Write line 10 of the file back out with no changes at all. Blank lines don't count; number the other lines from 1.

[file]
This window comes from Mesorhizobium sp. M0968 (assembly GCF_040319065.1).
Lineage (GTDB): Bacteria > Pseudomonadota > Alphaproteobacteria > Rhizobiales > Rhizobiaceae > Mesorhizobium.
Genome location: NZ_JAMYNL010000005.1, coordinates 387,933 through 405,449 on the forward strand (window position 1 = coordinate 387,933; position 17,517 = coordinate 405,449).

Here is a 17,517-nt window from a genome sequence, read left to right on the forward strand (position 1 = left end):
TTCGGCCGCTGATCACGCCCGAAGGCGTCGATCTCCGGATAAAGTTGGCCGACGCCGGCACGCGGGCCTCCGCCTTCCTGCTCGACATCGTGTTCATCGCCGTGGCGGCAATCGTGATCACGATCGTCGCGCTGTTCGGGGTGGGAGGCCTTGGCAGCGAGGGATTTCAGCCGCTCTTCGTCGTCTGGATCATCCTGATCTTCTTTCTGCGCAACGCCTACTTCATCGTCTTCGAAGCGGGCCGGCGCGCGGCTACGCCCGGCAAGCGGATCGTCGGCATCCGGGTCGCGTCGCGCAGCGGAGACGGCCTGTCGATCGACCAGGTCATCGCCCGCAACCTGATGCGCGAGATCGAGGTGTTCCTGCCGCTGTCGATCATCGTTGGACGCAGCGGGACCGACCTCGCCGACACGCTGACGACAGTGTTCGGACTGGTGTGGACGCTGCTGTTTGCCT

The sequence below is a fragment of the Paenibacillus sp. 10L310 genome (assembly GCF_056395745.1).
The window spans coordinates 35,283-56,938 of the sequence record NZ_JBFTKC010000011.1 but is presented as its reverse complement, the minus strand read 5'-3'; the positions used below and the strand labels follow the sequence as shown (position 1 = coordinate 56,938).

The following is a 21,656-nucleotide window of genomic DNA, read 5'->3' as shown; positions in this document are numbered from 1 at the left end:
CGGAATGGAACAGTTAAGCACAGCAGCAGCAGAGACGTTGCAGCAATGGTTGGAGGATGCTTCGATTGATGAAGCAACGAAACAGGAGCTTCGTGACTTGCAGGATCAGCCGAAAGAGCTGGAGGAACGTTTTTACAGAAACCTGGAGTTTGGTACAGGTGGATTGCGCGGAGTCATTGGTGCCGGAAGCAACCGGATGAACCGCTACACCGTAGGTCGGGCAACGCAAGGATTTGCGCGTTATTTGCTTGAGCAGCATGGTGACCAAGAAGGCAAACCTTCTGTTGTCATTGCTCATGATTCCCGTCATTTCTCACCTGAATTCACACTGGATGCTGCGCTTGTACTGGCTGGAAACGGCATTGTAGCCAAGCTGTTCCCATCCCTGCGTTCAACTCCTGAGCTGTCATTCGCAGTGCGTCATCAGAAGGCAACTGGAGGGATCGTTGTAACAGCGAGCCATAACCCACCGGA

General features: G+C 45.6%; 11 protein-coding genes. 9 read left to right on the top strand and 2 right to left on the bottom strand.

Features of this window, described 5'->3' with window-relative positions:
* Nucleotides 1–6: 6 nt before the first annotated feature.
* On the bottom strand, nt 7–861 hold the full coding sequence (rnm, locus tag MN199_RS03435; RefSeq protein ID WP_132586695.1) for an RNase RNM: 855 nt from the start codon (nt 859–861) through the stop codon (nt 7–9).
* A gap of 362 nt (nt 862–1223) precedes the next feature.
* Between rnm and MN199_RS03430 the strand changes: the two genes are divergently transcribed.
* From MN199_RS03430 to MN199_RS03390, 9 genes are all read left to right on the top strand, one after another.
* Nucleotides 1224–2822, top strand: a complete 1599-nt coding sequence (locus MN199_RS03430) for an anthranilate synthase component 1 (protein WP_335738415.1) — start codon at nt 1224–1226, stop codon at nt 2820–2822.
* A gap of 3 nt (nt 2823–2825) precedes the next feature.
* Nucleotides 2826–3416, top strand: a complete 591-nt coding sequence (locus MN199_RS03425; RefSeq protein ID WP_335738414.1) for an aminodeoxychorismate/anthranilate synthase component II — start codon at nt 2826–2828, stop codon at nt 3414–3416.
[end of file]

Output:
General features: G+C 45.6%; 11 protein-coding genes. 9 read left to right on the top strand and 2 right to left on the bottom strand.